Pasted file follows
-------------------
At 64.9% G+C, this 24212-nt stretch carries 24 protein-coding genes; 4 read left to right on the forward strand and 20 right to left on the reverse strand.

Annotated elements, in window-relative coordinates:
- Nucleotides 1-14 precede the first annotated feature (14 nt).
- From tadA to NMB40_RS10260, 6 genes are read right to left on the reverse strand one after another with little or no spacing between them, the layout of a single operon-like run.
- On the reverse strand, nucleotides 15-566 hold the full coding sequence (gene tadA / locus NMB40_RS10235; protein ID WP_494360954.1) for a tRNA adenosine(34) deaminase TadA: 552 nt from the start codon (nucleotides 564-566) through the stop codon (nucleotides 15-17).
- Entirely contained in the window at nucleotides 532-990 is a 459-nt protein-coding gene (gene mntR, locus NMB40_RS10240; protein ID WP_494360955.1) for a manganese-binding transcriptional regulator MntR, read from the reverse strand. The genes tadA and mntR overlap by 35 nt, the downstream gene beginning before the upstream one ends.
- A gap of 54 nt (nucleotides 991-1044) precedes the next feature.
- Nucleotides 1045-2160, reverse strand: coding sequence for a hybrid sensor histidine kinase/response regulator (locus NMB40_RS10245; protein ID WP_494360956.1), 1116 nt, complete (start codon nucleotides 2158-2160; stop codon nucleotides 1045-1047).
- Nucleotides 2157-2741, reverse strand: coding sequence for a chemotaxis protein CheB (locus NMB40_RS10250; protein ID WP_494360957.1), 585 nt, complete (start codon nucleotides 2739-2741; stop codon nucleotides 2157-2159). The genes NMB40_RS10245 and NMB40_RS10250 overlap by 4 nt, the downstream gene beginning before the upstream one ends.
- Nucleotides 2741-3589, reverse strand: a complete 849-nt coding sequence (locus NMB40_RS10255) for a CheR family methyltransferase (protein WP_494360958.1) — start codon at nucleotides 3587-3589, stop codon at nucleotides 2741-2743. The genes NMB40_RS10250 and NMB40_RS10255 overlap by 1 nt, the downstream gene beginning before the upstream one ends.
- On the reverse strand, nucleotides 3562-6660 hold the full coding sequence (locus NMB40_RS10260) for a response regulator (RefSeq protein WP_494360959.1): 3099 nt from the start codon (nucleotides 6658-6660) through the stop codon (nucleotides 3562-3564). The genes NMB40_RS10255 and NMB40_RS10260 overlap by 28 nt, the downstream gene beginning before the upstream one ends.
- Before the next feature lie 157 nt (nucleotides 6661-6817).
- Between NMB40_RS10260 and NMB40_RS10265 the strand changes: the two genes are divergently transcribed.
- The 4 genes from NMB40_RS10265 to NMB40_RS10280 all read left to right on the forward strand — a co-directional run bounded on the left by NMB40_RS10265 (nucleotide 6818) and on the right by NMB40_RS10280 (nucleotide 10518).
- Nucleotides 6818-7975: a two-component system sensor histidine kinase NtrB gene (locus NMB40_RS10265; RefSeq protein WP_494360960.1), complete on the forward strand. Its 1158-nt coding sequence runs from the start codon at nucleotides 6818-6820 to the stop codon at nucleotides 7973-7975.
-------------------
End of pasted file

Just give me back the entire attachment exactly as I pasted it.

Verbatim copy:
At 64.9% G+C, this 24212-nt stretch carries 24 protein-coding genes; 4 read left to right on the forward strand and 20 right to left on the reverse strand.

Annotated elements, in window-relative coordinates:
- Nucleotides 1-14 precede the first annotated feature (14 nt).
- From tadA to NMB40_RS10260, 6 genes are read right to left on the reverse strand one after another with little or no spacing between them, the layout of a single operon-like run.
- On the reverse strand, nucleotides 15-566 hold the full coding sequence (gene tadA / locus NMB40_RS10235; protein ID WP_494360954.1) for a tRNA adenosine(34) deaminase TadA: 552 nt from the start codon (nucleotides 564-566) through the stop codon (nucleotides 15-17).
- Entirely contained in the window at nucleotides 532-990 is a 459-nt protein-coding gene (gene mntR, locus NMB40_RS10240; protein ID WP_494360955.1) for a manganese-binding transcriptional regulator MntR, read from the reverse strand. The genes tadA and mntR overlap by 35 nt, the downstream gene beginning before the upstream one ends.
- A gap of 54 nt (nucleotides 991-1044) precedes the next feature.
- Nucleotides 1045-2160, reverse strand: coding sequence for a hybrid sensor histidine kinase/response regulator (locus NMB40_RS10245; protein ID WP_494360956.1), 1116 nt, complete (start codon nucleotides 2158-2160; stop codon nucleotides 1045-1047).
- Nucleotides 2157-2741, reverse strand: coding sequence for a chemotaxis protein CheB (locus NMB40_RS10250; protein ID WP_494360957.1), 585 nt, complete (start codon nucleotides 2739-2741; stop codon nucleotides 2157-2159). The genes NMB40_RS10245 and NMB40_RS10250 overlap by 4 nt, the downstream gene beginning before the upstream one ends.
- Nucleotides 2741-3589, reverse strand: a complete 849-nt coding sequence (locus NMB40_RS10255) for a CheR family methyltransferase (protein WP_494360958.1) — start codon at nucleotides 3587-3589, stop codon at nucleotides 2741-2743. The genes NMB40_RS10250 and NMB40_RS10255 overlap by 1 nt, the downstream gene beginning before the upstream one ends.
- On the reverse strand, nucleotides 3562-6660 hold the full coding sequence (locus NMB40_RS10260) for a response regulator (RefSeq protein WP_494360959.1): 3099 nt from the start codon (nucleotides 6658-6660) through the stop codon (nucleotides 3562-3564). The genes NMB40_RS10255 and NMB40_RS10260 overlap by 28 nt, the downstream gene beginning before the upstream one ends.
- Before the next feature lie 157 nt (nucleotides 6661-6817).
- Between NMB40_RS10260 and NMB40_RS10265 the strand changes: the two genes are divergently transcribed.
- The 4 genes from NMB40_RS10265 to NMB40_RS10280 all read left to right on the forward strand — a co-directional run bounded on the left by NMB40_RS10265 (nucleotide 6818) and on the right by NMB40_RS10280 (nucleotide 10518).
- Nucleotides 6818-7975: a two-component system sensor histidine kinase NtrB gene (locus NMB40_RS10265; RefSeq protein WP_494360960.1), complete on the forward strand. Its 1158-nt coding sequence runs from the start codon at nucleotides 6818-6820 to the stop codon at nucleotides 7973-7975.